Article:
Integration of toxicological and chemical tools to assess the bioavailability of metals and energetic compounds in contaminated soils

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DOIResolve DOI: http://doi.org/10.1016/j.chemosphere.2008.07.056
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TypeArticle
Journal titleChemosphere
Volume74
Issue1
Pages166177; # of pages: 12
SubjectAnimals; Biological Availability; Bismuth/metabolism/pharmacokinetics/toxicity; Cadmium/metabolism/pharmacokinetics/toxicity; Lead/metabolism/pharmacokinetics/toxicity; Metals/metabolism/pharmacokinetics/ toxicity; Oligochaeta/rug effects/growth &development/metabolism; Soil Pollutants/metabolism/pharmacokinetics/toxicity; Zinc/metabolism/pharmacokinetics/toxicity; Assessment; Bioavailability; Bioaccessibility; Explosives; Metals; Soils
AbstractBioavailability is critical for understanding effects that might result from exposure of biota to contaminated soils. Soils from military range and training areas (RTAs) are contaminated principally by energetic materials (EM) and metals. Their chemical characteristics are relatively well known and toxicity assessment of soils from RTAs are in some cases available. However, bioavailability on these sites needs to be comprehensively characterized. A holistic approach to bioavailability, incorporating both chemical and earthworm toxicological indicators, was applied to soils from an anti-tank firing range at a Canadian Forces Base. Results showed that HMX and the metals Zn, Pb, Bi and Cd, though not consistently the prevailing toxicants, were the most accessible to earthworms. Some metals (notably Cu, Zn, Cr and Bi) were also accumulated in earthworm tissue but those were not necessarily expected given their bioaccessibility (i.e., the chemical availability of contaminants in the environment for the organisms) at the beginning of the exposure. The tested soils impaired earthworm reproduction and reduced adult growth. Measurement of selected sublethal parameters indicated that lysosomal integrity (determined as the neutral red retention time--NRRT) was decreased, while elevated superoxide dismutase (SOD) activity suggested that earthworms experienced oxidative stress. The correspondence between the NRRT and metal contamination pattern suggested that metals may be the main cause of lysosomal disruption in EM-contaminated soils. The approach to bioavailability appraisal adopted in this case appears to be a promising practice for site-specific assessment of contaminated land.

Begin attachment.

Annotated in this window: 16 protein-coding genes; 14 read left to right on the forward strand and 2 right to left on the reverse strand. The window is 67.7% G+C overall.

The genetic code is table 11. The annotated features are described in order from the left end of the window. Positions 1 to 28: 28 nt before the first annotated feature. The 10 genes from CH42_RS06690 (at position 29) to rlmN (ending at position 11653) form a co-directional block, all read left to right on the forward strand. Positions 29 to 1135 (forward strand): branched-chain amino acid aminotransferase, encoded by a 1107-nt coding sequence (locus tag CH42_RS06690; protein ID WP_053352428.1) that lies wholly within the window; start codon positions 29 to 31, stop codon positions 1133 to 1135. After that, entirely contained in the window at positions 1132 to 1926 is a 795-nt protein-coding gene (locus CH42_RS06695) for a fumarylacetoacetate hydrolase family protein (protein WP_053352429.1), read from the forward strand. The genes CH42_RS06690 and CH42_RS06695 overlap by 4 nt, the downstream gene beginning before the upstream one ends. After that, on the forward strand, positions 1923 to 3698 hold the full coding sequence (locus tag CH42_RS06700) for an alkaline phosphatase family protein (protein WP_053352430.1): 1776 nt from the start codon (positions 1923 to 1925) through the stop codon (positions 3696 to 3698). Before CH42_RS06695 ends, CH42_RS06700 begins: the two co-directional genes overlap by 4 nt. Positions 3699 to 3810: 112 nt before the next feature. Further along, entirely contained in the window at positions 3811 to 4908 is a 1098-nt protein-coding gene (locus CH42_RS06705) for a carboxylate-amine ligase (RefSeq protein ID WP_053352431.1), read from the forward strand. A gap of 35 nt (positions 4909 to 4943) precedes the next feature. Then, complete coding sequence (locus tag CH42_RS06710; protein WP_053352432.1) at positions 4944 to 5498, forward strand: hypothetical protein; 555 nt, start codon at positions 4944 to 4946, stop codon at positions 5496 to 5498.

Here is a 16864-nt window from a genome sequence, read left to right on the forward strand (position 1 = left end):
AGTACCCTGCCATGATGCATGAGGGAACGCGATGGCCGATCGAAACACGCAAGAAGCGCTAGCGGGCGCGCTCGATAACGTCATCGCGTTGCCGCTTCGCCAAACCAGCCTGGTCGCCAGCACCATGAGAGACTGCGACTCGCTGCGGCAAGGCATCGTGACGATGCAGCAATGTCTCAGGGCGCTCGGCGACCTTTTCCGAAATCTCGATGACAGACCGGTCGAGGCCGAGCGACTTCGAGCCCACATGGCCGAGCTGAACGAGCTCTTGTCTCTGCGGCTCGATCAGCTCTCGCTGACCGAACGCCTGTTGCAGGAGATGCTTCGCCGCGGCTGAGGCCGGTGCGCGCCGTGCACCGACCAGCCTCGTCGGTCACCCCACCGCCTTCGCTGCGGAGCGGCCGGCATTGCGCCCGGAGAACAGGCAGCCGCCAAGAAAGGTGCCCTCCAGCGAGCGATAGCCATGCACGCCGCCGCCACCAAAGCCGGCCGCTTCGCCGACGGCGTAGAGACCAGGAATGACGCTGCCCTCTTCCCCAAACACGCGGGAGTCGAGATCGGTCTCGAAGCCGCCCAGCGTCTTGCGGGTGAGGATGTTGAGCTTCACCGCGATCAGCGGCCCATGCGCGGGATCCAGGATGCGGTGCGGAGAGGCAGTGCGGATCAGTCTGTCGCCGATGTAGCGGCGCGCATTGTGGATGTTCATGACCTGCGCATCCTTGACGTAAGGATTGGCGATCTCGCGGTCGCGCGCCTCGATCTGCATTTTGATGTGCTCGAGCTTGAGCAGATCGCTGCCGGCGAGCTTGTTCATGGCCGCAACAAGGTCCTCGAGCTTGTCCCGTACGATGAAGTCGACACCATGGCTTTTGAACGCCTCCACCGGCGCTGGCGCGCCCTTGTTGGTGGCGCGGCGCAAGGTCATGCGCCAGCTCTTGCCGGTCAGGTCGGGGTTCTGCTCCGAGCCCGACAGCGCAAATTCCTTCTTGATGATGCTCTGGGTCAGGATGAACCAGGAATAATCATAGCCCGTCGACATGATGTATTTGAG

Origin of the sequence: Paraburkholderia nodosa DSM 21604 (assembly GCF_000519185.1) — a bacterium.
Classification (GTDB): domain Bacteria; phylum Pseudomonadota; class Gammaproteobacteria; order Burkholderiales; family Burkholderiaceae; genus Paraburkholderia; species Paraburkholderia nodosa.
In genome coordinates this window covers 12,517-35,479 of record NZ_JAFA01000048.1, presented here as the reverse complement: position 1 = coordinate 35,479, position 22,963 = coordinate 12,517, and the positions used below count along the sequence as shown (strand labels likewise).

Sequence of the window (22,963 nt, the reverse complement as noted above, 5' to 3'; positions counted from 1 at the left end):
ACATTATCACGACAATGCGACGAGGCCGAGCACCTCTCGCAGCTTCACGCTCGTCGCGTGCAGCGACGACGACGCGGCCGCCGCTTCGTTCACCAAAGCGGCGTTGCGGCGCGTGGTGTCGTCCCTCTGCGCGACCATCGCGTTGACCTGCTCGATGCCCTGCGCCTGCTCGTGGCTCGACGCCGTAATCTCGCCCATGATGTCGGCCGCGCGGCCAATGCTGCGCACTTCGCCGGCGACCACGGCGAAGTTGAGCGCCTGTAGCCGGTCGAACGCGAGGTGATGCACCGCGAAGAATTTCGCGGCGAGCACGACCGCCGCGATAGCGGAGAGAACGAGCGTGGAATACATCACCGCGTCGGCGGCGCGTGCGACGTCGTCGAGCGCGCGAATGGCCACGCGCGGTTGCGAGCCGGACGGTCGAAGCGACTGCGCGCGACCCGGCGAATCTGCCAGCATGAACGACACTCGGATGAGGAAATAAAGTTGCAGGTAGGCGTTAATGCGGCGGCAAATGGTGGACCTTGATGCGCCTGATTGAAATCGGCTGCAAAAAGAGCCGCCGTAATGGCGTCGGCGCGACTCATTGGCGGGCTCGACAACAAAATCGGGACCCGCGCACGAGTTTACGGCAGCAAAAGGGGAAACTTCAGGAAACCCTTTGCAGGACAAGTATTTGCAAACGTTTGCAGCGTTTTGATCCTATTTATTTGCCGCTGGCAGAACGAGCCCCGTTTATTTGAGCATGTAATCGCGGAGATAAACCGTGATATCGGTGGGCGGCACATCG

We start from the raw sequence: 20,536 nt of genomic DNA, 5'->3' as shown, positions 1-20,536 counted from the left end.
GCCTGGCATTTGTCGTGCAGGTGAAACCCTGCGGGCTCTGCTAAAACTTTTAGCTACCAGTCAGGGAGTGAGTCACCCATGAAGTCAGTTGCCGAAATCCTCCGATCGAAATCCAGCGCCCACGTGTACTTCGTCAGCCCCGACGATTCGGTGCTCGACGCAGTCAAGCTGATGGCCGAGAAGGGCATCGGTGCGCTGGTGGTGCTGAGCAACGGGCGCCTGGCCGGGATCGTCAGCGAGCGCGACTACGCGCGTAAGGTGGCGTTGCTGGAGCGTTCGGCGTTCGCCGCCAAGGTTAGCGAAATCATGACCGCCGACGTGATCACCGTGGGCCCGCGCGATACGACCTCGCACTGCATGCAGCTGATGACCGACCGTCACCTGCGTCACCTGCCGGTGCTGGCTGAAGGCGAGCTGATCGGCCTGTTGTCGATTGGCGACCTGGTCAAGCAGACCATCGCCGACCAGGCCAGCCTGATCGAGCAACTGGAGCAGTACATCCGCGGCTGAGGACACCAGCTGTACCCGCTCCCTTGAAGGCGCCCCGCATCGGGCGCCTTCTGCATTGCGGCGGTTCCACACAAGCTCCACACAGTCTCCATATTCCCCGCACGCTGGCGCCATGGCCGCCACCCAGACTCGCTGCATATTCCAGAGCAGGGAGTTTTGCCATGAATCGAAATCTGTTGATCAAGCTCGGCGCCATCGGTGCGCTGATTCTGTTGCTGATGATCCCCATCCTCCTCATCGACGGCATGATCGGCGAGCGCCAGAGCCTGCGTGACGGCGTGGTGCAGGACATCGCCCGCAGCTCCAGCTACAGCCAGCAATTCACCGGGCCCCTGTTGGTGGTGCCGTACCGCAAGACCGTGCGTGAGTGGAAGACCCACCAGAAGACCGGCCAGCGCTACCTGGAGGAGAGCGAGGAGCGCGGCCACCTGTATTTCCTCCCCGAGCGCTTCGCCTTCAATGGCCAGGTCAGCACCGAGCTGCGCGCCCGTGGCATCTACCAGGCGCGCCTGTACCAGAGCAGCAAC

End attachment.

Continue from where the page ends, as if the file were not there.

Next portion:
Publication date
LanguageEnglish
AffiliationNational Research Council Canada; NRC Biotechnology Research Institute
Peer reviewedYes
NRC number49933
NPARC number3538710
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Record identifier89a93cf8-56d2-4fcd-a0b1-80f56837681a
Record created2009-03-01
Record modified2016-05-09
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